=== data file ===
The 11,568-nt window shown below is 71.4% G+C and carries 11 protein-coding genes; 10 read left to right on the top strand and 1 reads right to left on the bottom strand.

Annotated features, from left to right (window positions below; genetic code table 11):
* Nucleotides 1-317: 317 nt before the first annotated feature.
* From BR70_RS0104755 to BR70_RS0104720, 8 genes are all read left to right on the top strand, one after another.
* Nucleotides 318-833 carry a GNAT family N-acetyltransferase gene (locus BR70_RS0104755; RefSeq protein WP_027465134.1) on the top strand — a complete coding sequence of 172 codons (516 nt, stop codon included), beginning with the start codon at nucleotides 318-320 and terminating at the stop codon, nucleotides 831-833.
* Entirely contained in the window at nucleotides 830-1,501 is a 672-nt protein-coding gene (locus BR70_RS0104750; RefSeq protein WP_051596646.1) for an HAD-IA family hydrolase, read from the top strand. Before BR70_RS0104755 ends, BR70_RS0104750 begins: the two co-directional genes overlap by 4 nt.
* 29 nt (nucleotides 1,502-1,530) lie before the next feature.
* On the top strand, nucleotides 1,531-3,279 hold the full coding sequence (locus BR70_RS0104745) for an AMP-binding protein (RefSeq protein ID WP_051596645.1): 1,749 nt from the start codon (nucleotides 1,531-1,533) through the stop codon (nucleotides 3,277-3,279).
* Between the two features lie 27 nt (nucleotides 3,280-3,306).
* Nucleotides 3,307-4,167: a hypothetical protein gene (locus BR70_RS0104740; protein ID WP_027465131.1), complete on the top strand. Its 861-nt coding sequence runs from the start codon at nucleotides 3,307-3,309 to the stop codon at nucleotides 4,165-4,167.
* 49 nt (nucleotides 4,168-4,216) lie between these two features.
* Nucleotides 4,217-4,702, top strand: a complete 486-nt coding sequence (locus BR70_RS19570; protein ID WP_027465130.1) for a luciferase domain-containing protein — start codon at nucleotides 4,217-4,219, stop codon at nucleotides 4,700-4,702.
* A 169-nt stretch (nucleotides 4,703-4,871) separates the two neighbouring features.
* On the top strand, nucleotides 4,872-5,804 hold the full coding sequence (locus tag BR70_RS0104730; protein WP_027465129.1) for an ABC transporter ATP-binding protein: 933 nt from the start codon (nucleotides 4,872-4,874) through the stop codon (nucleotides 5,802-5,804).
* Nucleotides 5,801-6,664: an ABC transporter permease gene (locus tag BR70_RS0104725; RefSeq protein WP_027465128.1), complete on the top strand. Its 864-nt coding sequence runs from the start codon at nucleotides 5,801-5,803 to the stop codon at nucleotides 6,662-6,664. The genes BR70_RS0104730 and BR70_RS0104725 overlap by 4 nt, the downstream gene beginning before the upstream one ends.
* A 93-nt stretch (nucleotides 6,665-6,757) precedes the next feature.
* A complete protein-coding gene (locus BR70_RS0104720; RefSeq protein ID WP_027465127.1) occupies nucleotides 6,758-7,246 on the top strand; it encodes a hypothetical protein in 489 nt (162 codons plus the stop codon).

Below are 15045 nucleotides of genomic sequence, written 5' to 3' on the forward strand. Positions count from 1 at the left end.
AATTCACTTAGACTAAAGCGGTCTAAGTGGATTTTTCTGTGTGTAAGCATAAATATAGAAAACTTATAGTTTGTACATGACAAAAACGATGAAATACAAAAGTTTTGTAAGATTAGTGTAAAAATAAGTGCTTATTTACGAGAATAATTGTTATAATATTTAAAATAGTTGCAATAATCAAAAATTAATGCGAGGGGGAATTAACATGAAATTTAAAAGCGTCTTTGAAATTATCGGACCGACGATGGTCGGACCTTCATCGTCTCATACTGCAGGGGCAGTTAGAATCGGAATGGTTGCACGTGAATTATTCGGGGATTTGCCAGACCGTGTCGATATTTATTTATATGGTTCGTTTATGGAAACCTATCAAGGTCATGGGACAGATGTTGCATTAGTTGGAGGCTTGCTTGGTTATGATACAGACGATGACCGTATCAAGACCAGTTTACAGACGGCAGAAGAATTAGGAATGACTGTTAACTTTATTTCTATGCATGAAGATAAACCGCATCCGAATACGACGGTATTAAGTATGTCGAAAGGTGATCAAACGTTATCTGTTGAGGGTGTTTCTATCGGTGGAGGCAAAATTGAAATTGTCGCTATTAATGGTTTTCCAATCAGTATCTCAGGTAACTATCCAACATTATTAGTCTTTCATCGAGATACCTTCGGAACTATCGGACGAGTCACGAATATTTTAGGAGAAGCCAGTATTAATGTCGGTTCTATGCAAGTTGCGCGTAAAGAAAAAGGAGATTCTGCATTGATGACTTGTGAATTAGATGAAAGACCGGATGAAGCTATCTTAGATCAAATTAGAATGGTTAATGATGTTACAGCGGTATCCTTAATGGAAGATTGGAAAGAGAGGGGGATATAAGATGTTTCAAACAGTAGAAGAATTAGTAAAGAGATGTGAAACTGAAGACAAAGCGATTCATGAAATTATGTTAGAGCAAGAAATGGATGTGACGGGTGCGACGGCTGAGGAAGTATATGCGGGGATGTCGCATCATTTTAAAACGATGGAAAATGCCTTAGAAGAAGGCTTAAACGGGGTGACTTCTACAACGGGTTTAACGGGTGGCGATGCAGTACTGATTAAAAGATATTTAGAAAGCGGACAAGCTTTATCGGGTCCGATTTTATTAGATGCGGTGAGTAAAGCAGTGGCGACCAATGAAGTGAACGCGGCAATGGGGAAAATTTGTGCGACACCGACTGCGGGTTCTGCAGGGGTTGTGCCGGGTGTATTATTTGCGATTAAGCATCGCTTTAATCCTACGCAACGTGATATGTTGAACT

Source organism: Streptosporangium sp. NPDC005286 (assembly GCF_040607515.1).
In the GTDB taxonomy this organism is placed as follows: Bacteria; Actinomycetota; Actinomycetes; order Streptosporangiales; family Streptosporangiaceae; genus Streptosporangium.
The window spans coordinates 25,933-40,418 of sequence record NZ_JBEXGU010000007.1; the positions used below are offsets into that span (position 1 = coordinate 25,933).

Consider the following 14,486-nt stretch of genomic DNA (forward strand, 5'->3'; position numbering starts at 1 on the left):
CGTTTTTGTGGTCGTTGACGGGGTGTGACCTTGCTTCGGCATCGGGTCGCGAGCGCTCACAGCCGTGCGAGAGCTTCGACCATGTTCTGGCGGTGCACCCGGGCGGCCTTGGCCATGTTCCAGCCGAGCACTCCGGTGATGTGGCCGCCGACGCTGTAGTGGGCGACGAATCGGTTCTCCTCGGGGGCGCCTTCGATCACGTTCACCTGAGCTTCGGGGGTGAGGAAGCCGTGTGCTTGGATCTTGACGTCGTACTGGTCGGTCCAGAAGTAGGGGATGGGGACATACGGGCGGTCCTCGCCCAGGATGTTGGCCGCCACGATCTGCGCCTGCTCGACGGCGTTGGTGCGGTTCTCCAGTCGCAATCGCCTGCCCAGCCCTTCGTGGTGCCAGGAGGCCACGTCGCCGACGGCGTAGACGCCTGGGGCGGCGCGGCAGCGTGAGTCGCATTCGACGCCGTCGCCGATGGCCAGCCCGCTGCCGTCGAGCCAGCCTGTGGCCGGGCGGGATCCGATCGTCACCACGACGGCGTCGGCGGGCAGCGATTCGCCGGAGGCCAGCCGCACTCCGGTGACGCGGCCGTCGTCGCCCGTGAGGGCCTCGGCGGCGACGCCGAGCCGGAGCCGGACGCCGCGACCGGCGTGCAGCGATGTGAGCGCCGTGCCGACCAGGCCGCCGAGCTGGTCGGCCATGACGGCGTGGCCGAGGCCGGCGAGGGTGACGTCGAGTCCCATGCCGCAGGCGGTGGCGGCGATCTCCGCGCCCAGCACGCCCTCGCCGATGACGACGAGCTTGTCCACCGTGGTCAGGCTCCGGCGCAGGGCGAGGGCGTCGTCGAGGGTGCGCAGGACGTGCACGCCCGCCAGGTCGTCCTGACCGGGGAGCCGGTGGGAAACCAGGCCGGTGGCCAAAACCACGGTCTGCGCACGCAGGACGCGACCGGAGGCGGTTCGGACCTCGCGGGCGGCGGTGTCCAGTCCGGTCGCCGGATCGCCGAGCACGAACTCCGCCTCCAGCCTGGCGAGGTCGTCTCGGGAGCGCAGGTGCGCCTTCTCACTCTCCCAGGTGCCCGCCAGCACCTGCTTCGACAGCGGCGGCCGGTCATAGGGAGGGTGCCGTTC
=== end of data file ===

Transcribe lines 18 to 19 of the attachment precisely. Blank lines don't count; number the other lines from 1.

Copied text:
Below are 15045 nucleotides of genomic sequence, written 5' to 3' on the forward strand. Positions count from 1 at the left end.
AATTCACTTAGACTAAAGCGGTCTAAGTGGATTTTTCTGTGTGTAAGCATAAATATAGAAAACTTATAGTTTGTACATGACAAAAACGATGAAATACAAAAGTTTTGTAAGATTAGTGTAAAAATAAGTGCTTATTTACGAGAATAATTGTTATAATATTTAAAATAGTTGCAATAATCAAAAATTAATGCGAGGGGGAATTAACATGAAATTTAAAAGCGTCTTTGAAATTATCGGACCGACGATGGTCGGACCTTCATCGTCTCATACTGCAGGGGCAGTTAGAATCGGAATGGTTGCACGTGAATTATTCGGGGATTTGCCAGACCGTGTCGATATTTATTTATATGGTTCGTTTATGGAAACCTATCAAGGTCATGGGACAGATGTTGCATTAGTTGGAGGCTTGCTTGGTTATGATACAGACGATGACCGTATCAAGACCAGTTTACAGACGGCAGAAGAATTAGGAATGACTGTTAACTTTATTTCTATGCATGAAGATAAACCGCATCCGAATACGACGGTATTAAGTATGTCGAAAGGTGATCAAACGTTATCTGTTGAGGGTGTTTCTATCGGTGGAGGCAAAATTGAAATTGTCGCTATTAATGGTTTTCCAATCAGTATCTCAGGTAACTATCCAACATTATTAGTCTTTCATCGAGATACCTTCGGAACTATCGGACGAGTCACGAATATTTTAGGAGAAGCCAGTATTAATGTCGGTTCTATGCAAGTTGCGCGTAAAGAAAAAGGAGATTCTGCATTGATGACTTGTGAATTAGATGAAAGACCGGATGAAGCTATCTTAGATCAAATTAGAATGGTTAATGATGTTACAGCGGTATCCTTAATGGAAGATTGGAAAGAGAGGGGGATATAAGATGTTTCAAACAGTAGAAGAATTAGTAAAGAGATGTGAAACTGAAGACAAAGCGATTCATGAAATTATGTTAGAGCAAGAAATGGATGTGACGGGTGCGACGGCTGAGGAAGTATATGCGGGGATGTCGCATCATTTTAAAACGATGGAAAATGCCTTAGAAGAAGGCTTAAACGGGGTGACTTCTACAACGGGTTTAACGGGTGGCGATGCAGTACTGATTAAAAGATATTTAGAAAGCGGACAAGCTTTATCGGGTCCGATTTTATTAGATGCGGTGAGTAAAGCAGTGGCGACCAATGAAGTGAACGCGGCAATGGGGAAAATTTGTGCGACACCGACTGCGGGTTCTGCAGGGGTTGTGCCGGGTGTATTATTTGCGATTAAGCATCGCTTTAATCCTACGCAACGTGATATGTTGAACT